Erlang ‘One Weird Trick’ Goodiebag
I’ve asked the Erlang twittersphere what they think every Erlang developer should know about. The result is this Erlang random goodiebag. I would love to hear your ‘One weird trick’ in the comments!
etop – Erlang Top
etop is an Erlang application for presenting information about erlang processes similar to the information presented by
top in UNIX.
You start it with the following command:
node@host with the correct node name).
Output shows you the CPU load, memory allocation and more:
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More information about
etop can be found in the docs
h/t to @mmzeeman
Erlang Remote Shell
As you can
ssh into another server, you can also connect to the shell of a remote Erlang node. This allows you to inspect the live state of the system. Very powerful.
Below an example session where stop the
mnesia application on the live node from the remote shell
Start up the ‘live’ node and start the
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In another terminal window, connect to the live shell and try to start mnesia again. Notice it is already started, and we can stop the application.
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Notice the info report on the previous terminal:
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h/t to @aeden
Throw As Default Value
Erlang, and OTP, is build on the coding philosophy “Let It Crash”. The view is that you don’t need to program defensively. If there are any errors, the process is automatically terminated, and this is reported to any processes that were monitoring the crashed process. In fact, defensive programming in Erlang is frowned upon.
Record fields that are not given a value, are initialized with the value
null in other programming languages,
undefined is considered a hack.
So to prevent
undefined field values in records, why not just make throw the default?
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h/t to @lambdadmitry
List Comprehension without generators
A typical list comprehension expression, like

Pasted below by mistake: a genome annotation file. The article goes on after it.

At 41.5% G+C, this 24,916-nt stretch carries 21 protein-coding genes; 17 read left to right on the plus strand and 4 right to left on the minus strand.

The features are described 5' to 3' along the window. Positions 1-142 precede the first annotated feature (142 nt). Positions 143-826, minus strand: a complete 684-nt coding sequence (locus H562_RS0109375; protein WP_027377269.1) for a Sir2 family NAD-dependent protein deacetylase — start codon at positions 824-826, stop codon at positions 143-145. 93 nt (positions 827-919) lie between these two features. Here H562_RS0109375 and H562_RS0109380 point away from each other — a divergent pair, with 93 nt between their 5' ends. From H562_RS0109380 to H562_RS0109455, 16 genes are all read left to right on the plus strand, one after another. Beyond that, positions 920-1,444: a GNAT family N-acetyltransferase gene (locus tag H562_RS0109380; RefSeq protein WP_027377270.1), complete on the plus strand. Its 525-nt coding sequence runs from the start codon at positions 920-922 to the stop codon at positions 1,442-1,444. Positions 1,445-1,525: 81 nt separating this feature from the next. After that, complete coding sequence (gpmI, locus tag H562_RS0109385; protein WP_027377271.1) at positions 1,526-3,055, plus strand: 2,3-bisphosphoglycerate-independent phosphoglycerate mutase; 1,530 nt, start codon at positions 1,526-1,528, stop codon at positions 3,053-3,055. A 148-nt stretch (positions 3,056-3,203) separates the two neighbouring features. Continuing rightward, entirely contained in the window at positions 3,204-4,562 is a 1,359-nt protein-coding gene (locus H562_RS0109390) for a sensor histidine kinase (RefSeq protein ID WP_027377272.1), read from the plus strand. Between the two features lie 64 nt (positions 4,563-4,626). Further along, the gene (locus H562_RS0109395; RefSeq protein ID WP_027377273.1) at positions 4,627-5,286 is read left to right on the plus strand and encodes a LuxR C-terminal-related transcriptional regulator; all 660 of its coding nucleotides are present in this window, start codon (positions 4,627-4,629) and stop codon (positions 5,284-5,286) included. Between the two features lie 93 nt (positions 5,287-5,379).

Xs = [X ||| X <- [1,2,3]], contains the generator
X <- [1,2,3]. But a list comprehension is not required to contain one or more generators.
This allows you to rewrite this case expression:
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Into this short list comprehension:
Z = [X || Y > 2].
A real world example of this pattern can be found in the OTP code base:
h/t to @nokusu
Inspecting process status in remote shell
sys:get_status you can quickly inspect the process status on your live node through a remote shell.
Below we inspect the status of a sample
test_foo_ser process, which implements the
gen_server behaviour. Among the information we get the callback module’s state
gen_fsm process returns information such as its current state name and state data, and a
gen_event process returns information about each of its registered handlers.
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h/t to @OliverFerrigni
Recon, dialyzer, quickcheck & use iolists to save memory
A bunch of good tips by @zkessin:
- Recon (docs, github) aims “to be a set of tools usable in production to diagnose Erlang problems or inspect production environment safely”. Safely, as you don’t want to endanger the uptime of a live node.
- Dialyzer: In the past, very smart people tried to come up with a good static type system for Erlang. They couldn’t create one without throwing away some of Erlang’s magic, like hot code loading. Bummer, dude. Instead you can add type-annotations to your code, and check them with a tool called Dialyzer. It’s a sweet alternative to a static type system.
- Quickcheck: Unit testing is nice, but it has a big weakness for which Quickcheck is the solution. I’ve tried to explain this issue in a previous post Continuous Integration for Erlang With Travis-CI. Also, @zkessin just published a Testing Erlang With Quickcheck e-book that you might want to check out.
- Using iolists to save memory. //TODO